Angry Baker thriving in Olde Towne EastECDI Spotlight — By Evelyn Ebert on July 28, 2011 at 8:00 am
Vicki Hink honed her cooking talent behind the line of many of Columbus’s most prestigious eateries, always quickly rising through the ranks. While she knew that someday she wanted to open her own restaurant, a vacant storefront spotted on Oak Street in her adopted neighborhood of Olde Towne East had too much potential to ignore.
Gathered at Yellow Brick Pizza with friends last fall, she felt moved to transform the long abandoned space just across the street. The store boasts the strong architectural bones unique to the neighborhood, but the shop needed serious care after ten years unoccupied. With her moody and whimsical aesthetic, Hink rehabilitated the space into the bakery of her dreams.
From the striking chartreuse façade on Oak Street, to the burgundy tin ceiling and bistro tables made of lacquered salvaged wood, walking into the Angry Baker is like entering a bright and cozy little world. To say nothing of the food.
The café menu at the Angry Baker is clever, unfussy, and delicious. Using seasonal and locally sourced ingredients when possible, the gourmet sandwiches and salads have attracted neighborhood fans as well as eager lunch patrons from throughout the city. The egg sandwich, a fried egg with Ludlow cheese on a bacon, swiss and chive scone, has a legion of local followers already.
“We’ve been busy since day one,” Hink says.
The bakery case hosts a small army of rotating goodies, from Hink’s vegan blueberry brownies to Dr. Pepper cake and daily scones. Word spread of Hink’s baked goods, made from scratch every day, and soon she was supplying bread wholesale to restaurants like the Jury Room, Betty’s Fine Food and Spirits, Black Creek Bistro, and Yellow Brick Pizza.
With Olde Towne East quickly becoming a gourmand destination, The Angry Baker matches pace with the neighborhood while claiming a bold and tasty niche all its own.
While Vicki’s skill and grit carried her far on her journey to restaurant ownership, a small business loan from the Economic and Community Development Institute allowed her to renovate the once shabby Olde Towne East storefront into a beautiful, bustling bakery where neighbors could meet and share a scone. In the past, ECDI has been able to finance businesses like the Angry Baker primarily through federal, state, and local programs. As the demand for our small business financing products skyrocketed, we knew it was time to create a new source for loan funds by launching the Invest Local Ohio campaign.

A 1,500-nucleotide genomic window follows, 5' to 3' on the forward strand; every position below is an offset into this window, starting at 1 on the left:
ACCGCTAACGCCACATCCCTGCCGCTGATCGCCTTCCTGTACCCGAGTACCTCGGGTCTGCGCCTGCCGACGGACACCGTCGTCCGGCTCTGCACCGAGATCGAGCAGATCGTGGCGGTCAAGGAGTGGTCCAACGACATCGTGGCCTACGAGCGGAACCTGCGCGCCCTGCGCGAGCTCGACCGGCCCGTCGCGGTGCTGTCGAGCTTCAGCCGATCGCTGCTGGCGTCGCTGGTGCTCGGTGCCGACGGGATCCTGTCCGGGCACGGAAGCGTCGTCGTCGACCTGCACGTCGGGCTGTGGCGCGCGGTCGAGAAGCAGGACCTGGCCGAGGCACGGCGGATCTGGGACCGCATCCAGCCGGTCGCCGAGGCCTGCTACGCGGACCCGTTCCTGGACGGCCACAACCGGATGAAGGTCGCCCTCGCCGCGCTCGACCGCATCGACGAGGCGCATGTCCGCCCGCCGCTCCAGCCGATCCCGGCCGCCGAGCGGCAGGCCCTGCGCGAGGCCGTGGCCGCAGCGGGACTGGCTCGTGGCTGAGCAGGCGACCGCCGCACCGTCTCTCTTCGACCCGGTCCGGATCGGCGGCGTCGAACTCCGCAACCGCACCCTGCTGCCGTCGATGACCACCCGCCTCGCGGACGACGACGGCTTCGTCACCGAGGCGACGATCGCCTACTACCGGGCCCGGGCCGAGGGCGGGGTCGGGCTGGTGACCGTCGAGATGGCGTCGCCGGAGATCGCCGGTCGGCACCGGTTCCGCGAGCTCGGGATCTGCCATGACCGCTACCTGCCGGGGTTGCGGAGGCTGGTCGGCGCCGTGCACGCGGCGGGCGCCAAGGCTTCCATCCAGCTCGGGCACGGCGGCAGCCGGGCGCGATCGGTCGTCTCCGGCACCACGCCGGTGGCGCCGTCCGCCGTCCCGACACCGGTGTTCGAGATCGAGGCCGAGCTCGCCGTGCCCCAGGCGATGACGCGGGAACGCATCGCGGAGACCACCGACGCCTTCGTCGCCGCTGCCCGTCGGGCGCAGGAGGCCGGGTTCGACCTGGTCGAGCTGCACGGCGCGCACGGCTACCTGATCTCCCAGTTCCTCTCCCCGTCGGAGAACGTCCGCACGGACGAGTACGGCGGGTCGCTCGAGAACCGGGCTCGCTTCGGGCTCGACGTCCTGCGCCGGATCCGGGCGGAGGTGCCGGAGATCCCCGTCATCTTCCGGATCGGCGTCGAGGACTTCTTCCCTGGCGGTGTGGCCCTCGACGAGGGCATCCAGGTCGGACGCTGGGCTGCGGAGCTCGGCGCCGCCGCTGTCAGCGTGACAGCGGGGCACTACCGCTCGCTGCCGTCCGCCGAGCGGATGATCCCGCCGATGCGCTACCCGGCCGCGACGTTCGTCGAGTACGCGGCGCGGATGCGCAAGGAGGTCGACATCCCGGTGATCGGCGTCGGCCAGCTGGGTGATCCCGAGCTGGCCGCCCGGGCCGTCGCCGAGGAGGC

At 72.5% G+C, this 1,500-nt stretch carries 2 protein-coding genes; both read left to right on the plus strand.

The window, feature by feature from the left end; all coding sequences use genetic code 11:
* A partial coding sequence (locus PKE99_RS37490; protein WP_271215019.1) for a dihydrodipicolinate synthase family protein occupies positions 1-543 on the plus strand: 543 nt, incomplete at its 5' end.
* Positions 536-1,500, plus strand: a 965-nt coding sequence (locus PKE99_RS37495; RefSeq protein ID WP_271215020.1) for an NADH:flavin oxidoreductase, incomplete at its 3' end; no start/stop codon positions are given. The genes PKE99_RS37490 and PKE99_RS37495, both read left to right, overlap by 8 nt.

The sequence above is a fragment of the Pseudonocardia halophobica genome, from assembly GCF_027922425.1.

Every dollar committed by individual investors to the Invest Local Ohio program will be loaned to a local small business and leveraged with at least two more dollars from other ECDI loan funds and guarantees a minimum two percent return. Investors have the opportunity to lift up hardworking entrepreneurs like the Vicki Hink, whose success bolsters the local economy, creates jobs and taxpayers, and translates to more Ohioans participating in the economic mainstream.
To learn more about the Angry Baker’s menu and offerings, visit TheAngryBakerote.com.
If you could invest in fuller lives for Central Ohioans looking to capitalize their dream, would you? For more information on becoming an investor in the Invest Local Ohio campaign, contact ECDI President Steve Fireman at 614-732-0577 or firstname.lastname@example.org.
Evelyn Ebert brings a background in public relations and social media to the Economic and Community Development Institute, where she serves as Development and Communications Manager. She works to produce consistent branding for the overall organization and promote its dynamic suite of small business development programming, including its small business lending program. She holds a bachelor's degree in French from the Ohio State University, and did graduate work at the E.W. Scripps School of Journalism at Ohio University. Evelyn can be contacted at email@example.com or at 614-559-0115.
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